*   *   *

Are you watching Legion?  You should be.  That show is fucking insane in all the best ways and I adore it.  I know it’s not for everybody – a lot of my Facebook feed is filled with people who are fed up with it – but it’s 100% meant for me, and I can’t get enough of it.  I may very well binge watch the whole season again once it’s over.


Side Quests: Avoiding The Big Story

The big story is that I am not yet ready to talk about Mass Effect Andromeda.  I can offer a ton of first impressions, almost none of which are positive.  I can also bury these impressions under the mountain of goodwill that I’m trying to hold on to, with respect to Bioware and the Mass Effect franchise.  I want to give them the benefit of the doubt, because they’ve earned it.  But YE GODS this game feels like a broken, buggy, unpolished mess.  I don’t really understand this need to radically re-invent the wheel as far as certain mechanical things are concerned – the first 3 games had an intelligent and intuitive user interface, and while I appreciate the desire to spice things up for a next-gen debut, the finished result feels decidedly unfinished.  The simple act of tracking a quest requires at least 3 button presses too many; I still have no idea how to add mods to my weapons, or how to switch my weaponry at all.  Now, granted, I’ve only just landed on Eos; I’m still barely into the actual proper game.  And Bioware RPGs are notorious for always starting off slowly.  But this feels like a mess.  I’ve already said too much.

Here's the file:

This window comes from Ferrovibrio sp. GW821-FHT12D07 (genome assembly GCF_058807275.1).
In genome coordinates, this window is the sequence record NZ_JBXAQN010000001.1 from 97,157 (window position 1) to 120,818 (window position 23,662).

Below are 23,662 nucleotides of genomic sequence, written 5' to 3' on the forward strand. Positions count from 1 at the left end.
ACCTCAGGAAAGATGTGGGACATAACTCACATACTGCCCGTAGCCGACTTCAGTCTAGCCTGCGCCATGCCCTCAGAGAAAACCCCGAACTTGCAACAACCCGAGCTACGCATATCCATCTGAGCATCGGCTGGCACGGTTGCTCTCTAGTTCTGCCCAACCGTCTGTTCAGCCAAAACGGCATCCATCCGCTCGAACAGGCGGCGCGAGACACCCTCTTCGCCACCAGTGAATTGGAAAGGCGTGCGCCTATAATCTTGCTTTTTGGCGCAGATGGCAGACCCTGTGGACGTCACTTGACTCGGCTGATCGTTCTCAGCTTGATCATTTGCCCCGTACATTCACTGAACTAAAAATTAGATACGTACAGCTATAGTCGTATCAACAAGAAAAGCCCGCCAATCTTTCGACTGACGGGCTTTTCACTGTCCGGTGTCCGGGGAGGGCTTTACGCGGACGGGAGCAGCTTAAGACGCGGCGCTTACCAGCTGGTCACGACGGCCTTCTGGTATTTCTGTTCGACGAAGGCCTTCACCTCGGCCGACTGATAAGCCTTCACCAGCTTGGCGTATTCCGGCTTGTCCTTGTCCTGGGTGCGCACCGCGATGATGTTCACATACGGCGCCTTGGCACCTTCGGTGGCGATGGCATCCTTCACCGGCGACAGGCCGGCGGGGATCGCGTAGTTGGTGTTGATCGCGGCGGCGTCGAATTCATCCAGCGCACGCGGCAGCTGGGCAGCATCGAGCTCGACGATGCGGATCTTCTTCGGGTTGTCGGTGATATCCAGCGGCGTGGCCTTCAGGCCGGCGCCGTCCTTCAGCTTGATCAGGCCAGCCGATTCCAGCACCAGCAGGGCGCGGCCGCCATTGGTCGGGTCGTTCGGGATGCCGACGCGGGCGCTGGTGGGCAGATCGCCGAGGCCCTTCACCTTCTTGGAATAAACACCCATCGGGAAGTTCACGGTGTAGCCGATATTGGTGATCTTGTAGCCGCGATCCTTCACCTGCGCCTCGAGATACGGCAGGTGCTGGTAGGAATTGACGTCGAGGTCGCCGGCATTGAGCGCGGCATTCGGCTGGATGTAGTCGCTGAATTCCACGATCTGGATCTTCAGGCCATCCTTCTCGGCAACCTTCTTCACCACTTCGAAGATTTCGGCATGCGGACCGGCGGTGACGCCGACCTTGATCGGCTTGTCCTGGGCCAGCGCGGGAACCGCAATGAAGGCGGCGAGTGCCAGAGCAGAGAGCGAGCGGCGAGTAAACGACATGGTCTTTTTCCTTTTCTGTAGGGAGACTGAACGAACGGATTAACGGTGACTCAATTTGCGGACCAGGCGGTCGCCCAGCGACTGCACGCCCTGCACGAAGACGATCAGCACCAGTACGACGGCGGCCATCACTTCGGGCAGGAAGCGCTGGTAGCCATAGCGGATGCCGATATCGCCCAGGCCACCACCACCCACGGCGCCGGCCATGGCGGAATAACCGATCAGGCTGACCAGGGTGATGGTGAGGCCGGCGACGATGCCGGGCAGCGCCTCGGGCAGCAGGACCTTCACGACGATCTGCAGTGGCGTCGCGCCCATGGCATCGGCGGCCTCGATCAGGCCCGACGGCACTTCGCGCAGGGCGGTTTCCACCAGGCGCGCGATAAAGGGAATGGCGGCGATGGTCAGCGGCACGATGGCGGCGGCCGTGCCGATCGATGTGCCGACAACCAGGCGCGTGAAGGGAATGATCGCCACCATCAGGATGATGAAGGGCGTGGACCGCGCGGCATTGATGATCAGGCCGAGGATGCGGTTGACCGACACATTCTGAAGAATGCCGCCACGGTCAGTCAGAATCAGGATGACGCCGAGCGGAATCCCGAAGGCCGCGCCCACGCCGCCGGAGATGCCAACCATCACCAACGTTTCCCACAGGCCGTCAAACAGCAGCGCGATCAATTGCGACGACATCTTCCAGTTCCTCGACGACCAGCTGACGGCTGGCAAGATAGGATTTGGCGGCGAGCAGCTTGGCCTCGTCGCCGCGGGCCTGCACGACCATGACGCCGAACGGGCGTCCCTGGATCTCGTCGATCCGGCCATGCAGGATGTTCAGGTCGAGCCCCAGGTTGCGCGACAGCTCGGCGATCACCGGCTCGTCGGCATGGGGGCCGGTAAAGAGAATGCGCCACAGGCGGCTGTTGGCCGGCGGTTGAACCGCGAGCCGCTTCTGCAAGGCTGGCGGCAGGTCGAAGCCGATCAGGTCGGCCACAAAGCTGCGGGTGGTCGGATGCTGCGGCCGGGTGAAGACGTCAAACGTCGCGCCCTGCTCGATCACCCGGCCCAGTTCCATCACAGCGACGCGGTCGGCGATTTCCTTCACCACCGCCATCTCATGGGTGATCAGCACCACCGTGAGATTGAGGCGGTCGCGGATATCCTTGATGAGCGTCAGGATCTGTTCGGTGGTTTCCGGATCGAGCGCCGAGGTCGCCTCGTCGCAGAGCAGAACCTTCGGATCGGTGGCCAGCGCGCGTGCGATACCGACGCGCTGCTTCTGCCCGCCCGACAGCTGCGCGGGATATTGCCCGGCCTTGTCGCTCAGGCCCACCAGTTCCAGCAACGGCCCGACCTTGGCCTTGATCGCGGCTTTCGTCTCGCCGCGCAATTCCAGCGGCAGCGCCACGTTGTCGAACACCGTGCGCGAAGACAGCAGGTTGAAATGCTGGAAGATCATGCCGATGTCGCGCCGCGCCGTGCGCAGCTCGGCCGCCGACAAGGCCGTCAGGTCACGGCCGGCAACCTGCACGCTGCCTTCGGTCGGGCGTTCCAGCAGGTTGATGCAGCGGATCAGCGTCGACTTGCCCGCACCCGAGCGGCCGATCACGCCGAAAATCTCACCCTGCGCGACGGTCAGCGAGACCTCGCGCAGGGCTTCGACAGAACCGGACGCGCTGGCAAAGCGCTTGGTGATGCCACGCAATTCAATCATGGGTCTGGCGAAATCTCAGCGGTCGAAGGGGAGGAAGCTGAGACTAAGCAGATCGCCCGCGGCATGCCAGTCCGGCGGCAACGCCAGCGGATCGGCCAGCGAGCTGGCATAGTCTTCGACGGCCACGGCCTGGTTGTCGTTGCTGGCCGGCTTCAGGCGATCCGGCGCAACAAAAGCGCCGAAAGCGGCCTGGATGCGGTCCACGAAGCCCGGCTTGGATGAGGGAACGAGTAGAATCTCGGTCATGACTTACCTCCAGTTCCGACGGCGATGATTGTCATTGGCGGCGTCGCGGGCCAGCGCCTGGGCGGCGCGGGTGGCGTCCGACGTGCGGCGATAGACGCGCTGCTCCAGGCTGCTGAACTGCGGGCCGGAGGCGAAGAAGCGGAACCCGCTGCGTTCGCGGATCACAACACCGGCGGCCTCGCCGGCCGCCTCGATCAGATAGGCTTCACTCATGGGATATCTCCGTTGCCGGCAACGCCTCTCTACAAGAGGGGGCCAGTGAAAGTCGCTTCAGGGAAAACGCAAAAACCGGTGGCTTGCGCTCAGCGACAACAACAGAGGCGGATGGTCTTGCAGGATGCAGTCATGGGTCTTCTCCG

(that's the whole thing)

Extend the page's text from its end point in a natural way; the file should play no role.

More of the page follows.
Instead, let me talk up some other things that aren’t terrible.

First:  read this Kotaku review of Everything, which I downloaded immediately after reading.  If tonight’s run of ME:A remains as impenetrable as last night’s, I’m headed towards Everything ASAP.

Second:  holy shit, iOS has had some INCREDIBLE games land in the last few weeks.  I’d already been charmed by Little Folks and lost hours to Slayaway Camp and Tavern Guardian, but then this murderer’s row of kick-ass happened, one right after the other:

  • Ticket to Earth, a puzzle RPG unlike anything I’ve ever seen before;
  • Bit City, a city simulator from the people that made Tiny Tower (another game I lost many, many hours to);
  • Cosmic Express, another charming (and quite difficult) puzzler;
  • Pavilion, a “4-dimensional adventure game” with a gorgeous art style;
  • TypeShift, a new and very addicting word game from Zach Gage;
  • Kingdom: New Lands, which is some sort of resource-gathering thing with an absolutely gorgeous pixel art style reminiscent of Sword & Sworcery;
  • Euclidean Lands, which mixes Monument Valley‘s Escher-like aesthetic with Rubik’s Cube gameplay;
  • Beglitched, one of the weirder and more charming variants of match-3 I’ve come across;
  • Death Road to Canada, the newest game from Rocketcat (one of my favorite mobile developers); and finally
  • Card Thief, which is some sort of stealth/solitaire/board game mashup that’s as ingenious as it is clever.

Any one of those games will tide you over for quite some time, let me tell you.